School news for Dec. 14

Author, 5th grader promote diverse abilities

Meet Me At The Mountain is a special story program that moves children on a quest for outdoor fun, and last week WCDS students enjoyed learning about the unique book and its inspiration.

The creator of the educational program, Mark Andrews, is the Founder/Executive Director of Therapeutic Adventures, Inc., an adaptive outdoor sports non-profit program that serves the needs of children and adults with disabilities. Meet Me At The Mountain brings downhill skiing to life for the book’s characters, just as Therapeutic Adventures provides outdoor sporting thrills for thousands of individuals with special needs.

By Lisa Ramey
“We all have different abilities,” author Mark Andrews, seen here with student athlete Brian Rehm, told WCDS students.

Andrews shared his story and mission with WCDS students as he introduced his audience to his “wingman,” Brian Rehm, a fifth-grade student and athlete who was born with spina bifida. Brian uses a wheelchair, and he and his family have been a part of Therapeutic Adventures for the past six years. When asked by the students to pick his favorite sport, Brian grinned and said, “Ice hockey.”

Andrews showed the children the many different formats of Meet Me At The Mountain, including interactive DVDs with music and printed books with Braille, explaining the need for a variety of versions to reach as many children as possible. He defined unfamiliar terms for the students, such as cerebral palsy and autism, and shared ways everyone can advocate for easier accessibility with regard to buildings, outdoor spaces, and recreational and educational opportunities for all.

With an encouraging message of teamwork and a touching display of friendship, Mark Andrews and Brian Rehm taught everyone important life lessons. After the special visit students began writing thank you cards to Mr. Andrews and Brian. A few of their sentiments are shared below:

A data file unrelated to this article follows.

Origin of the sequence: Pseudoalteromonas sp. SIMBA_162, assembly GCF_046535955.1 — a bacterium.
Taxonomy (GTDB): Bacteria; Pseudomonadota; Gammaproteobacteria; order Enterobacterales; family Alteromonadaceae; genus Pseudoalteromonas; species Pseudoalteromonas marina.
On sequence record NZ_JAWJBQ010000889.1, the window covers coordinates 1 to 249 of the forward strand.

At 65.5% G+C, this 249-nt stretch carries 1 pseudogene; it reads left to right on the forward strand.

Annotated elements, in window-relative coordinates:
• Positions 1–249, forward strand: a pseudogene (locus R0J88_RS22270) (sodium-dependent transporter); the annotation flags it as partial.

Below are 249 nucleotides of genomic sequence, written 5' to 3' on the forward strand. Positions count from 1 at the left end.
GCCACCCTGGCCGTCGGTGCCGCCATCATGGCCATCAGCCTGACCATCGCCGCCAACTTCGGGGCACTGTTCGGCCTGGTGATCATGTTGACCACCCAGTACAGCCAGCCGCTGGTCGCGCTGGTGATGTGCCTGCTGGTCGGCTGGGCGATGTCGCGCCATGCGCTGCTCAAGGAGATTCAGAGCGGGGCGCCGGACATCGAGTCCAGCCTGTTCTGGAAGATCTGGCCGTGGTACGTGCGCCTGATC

“I appreciate that you help people with disabilities do things like ski.”

“Thank you for teaching me about different abilities. I also like your book.”

“Thank you, Brian, for coming and showing us what a disability means.”

Resolutions pass

The Wakefield Country Day School upper school students traveled to Washington D.C., to represent the Delegation of Venezuela in the Model Organization of American States.

Once there, the students drafted and debated policy and resolutions to promote unity between all countries in the Americas. The representatives had great success at the conference and were able to pass all of their resolutions.

Courtesy photo
The WCDS Model OAS team visited Washington D.C., to debate policy at the Organization of American States.

Christmastime

By Lisa Ramey

Happiness and cheer filled the stage this month of December when Snoopy and the Peanuts gang entertained WCDS children in grades PS-6.

Snoopy was played by Fielding Christopher, Charlie Brown by Daniel Fletcher, and Lucy by Shiloh Phelps.

— Lisa Ramey

Nurses aides

Courtesy photo
RCHS CNA students at their first clinical at RappU.

Rappahannock County High School students are already studying to become certified nursing assistants (CNA’s) thanks to a joint studies program with RappU in Sperryville.

RappU offers students, high school or older, an entire nurse aide training lab: a large classroom equipped with three hospital beds, life-like manikins, and extensive array of medical devices, equipment and supplies. If you didn’t know better you’d swear you were standing in a hospital ward.

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